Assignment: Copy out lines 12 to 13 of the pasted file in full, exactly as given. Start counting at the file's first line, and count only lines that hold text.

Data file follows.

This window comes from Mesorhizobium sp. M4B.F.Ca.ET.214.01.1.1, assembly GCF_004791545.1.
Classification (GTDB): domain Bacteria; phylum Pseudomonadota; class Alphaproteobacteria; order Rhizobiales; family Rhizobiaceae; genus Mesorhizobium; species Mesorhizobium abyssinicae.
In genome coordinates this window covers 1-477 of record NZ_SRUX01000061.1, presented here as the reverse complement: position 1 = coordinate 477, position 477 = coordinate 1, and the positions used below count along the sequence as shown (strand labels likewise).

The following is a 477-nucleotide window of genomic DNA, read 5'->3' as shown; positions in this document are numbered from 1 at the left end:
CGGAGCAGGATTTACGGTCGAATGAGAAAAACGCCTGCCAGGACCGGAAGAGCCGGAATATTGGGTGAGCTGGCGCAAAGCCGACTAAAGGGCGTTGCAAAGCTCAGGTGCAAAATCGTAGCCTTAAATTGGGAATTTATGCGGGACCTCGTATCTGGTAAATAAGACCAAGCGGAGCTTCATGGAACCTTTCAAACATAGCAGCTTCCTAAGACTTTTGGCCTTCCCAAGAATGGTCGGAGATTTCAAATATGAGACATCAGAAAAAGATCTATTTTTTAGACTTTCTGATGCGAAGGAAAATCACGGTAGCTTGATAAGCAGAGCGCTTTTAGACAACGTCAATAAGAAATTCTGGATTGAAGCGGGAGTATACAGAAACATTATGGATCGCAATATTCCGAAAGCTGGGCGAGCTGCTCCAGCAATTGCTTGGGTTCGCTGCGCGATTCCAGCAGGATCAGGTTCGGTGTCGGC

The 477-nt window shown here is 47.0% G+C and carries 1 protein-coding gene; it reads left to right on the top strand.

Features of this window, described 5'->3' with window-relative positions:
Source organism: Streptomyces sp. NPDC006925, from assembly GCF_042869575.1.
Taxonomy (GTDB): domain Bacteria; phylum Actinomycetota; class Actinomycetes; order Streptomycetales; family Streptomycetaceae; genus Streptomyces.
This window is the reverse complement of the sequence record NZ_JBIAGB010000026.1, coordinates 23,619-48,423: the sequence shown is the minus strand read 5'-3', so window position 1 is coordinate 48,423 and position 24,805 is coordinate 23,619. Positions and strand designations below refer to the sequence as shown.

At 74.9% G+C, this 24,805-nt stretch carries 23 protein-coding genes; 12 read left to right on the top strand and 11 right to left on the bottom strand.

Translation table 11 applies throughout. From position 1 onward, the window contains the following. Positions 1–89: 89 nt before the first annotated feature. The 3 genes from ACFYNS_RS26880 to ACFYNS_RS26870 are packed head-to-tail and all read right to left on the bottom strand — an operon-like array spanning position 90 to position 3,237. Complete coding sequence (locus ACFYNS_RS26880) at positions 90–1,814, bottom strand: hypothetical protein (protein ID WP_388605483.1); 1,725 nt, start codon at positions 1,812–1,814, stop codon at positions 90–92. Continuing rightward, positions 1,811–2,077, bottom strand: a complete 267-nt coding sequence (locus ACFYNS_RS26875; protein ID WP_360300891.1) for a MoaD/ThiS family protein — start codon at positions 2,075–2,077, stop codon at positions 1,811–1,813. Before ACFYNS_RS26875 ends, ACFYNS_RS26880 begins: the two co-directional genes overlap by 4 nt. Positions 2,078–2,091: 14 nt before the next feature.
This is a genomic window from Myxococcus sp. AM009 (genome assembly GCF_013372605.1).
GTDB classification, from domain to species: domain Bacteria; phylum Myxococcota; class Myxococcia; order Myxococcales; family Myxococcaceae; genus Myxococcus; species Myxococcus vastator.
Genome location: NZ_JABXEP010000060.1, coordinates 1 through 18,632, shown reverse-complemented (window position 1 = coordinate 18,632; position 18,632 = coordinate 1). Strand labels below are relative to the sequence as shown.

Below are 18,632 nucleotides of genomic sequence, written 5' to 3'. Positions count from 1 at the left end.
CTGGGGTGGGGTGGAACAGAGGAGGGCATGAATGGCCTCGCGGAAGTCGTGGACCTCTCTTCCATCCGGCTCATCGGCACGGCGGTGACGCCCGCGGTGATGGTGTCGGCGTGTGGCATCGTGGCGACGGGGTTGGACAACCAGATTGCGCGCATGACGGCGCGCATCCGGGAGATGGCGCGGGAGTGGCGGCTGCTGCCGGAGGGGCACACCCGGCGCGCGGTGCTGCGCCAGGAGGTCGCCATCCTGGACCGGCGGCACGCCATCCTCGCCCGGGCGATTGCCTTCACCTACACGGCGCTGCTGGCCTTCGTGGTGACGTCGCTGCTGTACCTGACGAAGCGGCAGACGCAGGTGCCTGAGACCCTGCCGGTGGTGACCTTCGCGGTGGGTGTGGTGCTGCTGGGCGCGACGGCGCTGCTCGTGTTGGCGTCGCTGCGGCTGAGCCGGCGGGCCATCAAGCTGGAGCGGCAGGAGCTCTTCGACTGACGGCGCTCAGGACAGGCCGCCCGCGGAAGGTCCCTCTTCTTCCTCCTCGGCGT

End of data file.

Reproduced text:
Translation table 11 applies throughout. From position 1 onward, the window contains the following. Positions 1–89: 89 nt before the first annotated feature. The 3 genes from ACFYNS_RS26880 to ACFYNS_RS26870 are packed head-to-tail and all read right to left on the bottom strand — an operon-like array spanning position 90 to position 3,237. Complete coding sequence (locus ACFYNS_RS26880) at positions 90–1,814, bottom strand: hypothetical protein (protein ID WP_388605483.1); 1,725 nt, start codon at positions 1,812–1,814, stop codon at positions 90–92. Continuing rightward, positions 1,811–2,077, bottom strand: a complete 267-nt coding sequence (locus ACFYNS_RS26875; protein ID WP_360300891.1) for a MoaD/ThiS family protein — start codon at positions 2,075–2,077, stop codon at positions 1,811–1,813. Before ACFYNS_RS26875 ends, ACFYNS_RS26880 begins: the two co-directional genes overlap by 4 nt. Positions 2,078–2,091: 14 nt before the next feature.
This is a genomic window from Myxococcus sp. AM009 (genome assembly GCF_013372605.1).